During the holidays, I always get to see neighbors that I don’t see all that often. The diversity of these people range from UPS drivers to cell phone salesmen to executives at companies of various sizes. A guy named Leonard falls into the latter category, and talking with him is like getting a forecast for business travel. He’s an executive at a large global company that specializes in assurance, tax, transaction and advisory services.
During 2008, Leonard traveled the world on business. His stops included cities on pretty much every inhabited continent—and most of the travel, not surprisingly, occurred during the first three quarters of the year. Leonard said his travels will be greatly curtailed during 2009 as the global financial meltdown is in full swing. It’s guys like Leonard that make the global hotel industry tick, and judging by his plans, there’s one word hoteliers worldwide need to be familiar with: Yikes!
Everyone associated with hotels knows that business travel will be down in 2009. To what degree is the million-dollar question, but we can be certain that the reduction in business travel will put many hotels in tough spots. Two highly regarded organizations released their business-travel forecast for 2009 during the fourth quarter of 2008. And like all things that deal with projections, they can be obsolete before the ink dries.
American Express Business Travel’s Global Business Travel Forecast and Trends report anticipates that the average domestic trip in the U.S. will increase 2.8 percent (US$31) to about US$1,139. The same report expects the costs international trips to increase 4.3 percent (US$147) to US$3,556. However, it notes that an additional US$400 could be added to the international costs if things such as baggage fees, airport parking and package shipping are considered. Considering that the hotel industry (Including STR’s projections) is expecting dramatic declines in its key measurements, the increases that AEBT expects are dramatic.
The report’s data suggests the following scenarios:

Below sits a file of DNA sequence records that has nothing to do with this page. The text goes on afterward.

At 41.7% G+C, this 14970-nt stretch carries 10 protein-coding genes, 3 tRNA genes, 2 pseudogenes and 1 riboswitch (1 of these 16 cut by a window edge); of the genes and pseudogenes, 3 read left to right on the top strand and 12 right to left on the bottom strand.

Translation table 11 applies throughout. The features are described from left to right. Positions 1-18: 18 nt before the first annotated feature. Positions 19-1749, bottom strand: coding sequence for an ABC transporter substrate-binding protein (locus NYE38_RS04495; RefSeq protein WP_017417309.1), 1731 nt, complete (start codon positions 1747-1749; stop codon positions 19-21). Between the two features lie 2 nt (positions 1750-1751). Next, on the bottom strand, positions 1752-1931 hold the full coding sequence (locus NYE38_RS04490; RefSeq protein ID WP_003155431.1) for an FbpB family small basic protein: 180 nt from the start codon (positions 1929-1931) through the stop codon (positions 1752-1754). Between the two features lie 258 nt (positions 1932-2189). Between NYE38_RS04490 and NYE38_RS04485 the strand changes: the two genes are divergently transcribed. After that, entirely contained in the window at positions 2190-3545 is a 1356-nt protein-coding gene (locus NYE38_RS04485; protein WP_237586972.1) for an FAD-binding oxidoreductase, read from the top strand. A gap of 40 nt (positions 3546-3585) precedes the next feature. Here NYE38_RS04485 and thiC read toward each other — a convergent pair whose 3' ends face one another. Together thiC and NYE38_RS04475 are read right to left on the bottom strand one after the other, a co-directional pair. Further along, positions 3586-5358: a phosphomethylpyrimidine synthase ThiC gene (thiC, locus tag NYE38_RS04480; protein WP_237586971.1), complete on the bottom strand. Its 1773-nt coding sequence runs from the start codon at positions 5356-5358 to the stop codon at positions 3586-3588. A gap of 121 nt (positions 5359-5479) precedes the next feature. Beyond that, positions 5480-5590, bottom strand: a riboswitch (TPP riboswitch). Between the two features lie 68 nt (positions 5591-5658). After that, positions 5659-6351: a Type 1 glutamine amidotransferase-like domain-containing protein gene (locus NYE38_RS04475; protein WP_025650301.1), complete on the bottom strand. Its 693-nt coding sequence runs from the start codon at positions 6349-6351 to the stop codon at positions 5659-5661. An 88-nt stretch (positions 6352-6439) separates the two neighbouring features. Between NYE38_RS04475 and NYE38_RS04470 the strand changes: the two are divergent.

* North America: domestic/short-haul air travel cost changes will range from -3 percent to +5 percent; International air travel costs will rise between 1 percent and 6 percent; Hotel rate changes will range from -1 percent to +6 percent for mid-range properties and from -2 percent to +4.5 percent for upper-range hotels; and car rental cost changes will range from -2 percent to +3 percent.
* Europe: domestic/short-haul air travel costs will range from being flat to up 4 percent; international air travel costs will rise between 1 percent and 9 percent; hotel rates for mid-range properties will be flat to up 6.5 percent and for upper-range properties will be flat to up 5 percent; and car rental costs will range from being down 1 percent to being up 2 percent.
* Latin America and the Caribbean: domestic/short-haul air travel costs will grow between 3 percent and 5 percent; international air travel costs will be up between 2 percent and 4 percent; hotel rates will be up between 4 percent and 6 percent for mid-range properties and will be up between 3 percent and 7 percent for upper-range properties; and car rental costs will range from being flat to up 2 percent.
Meanwhile, the National Business Travel Association projects that the overall cost of a business trip in 2009 will increase between 5 percent and 8 percent. It’s projections include:
Published airfares are expected to increase 7-10 percent over 2008. This year-over-year change is more difficult to project this year for several reasons: changes in airlines’ ancillary fees could add up to 5 percent to airfares, rapid fluctuations in oil prices impact airline pricing, and airline pricing strategies are designed to react quickly to changes in demand.
Hotel rates are projected to increase only 1-4 percent, which is less than increases seen in recent years.
Nominal car rental rate increases of 1-3 percent.
The bottom line is that we know fewer people will be traveling for business in 2009. But with business-travel associations expecting costs to rise, now is no time for revenue managers, general managers or owners to become skittish and dramatically drop rates. Hold the rate and negotiate by included value-added items, such as complimentary Internet access, parking and breakfast—it’s what business travelers expect.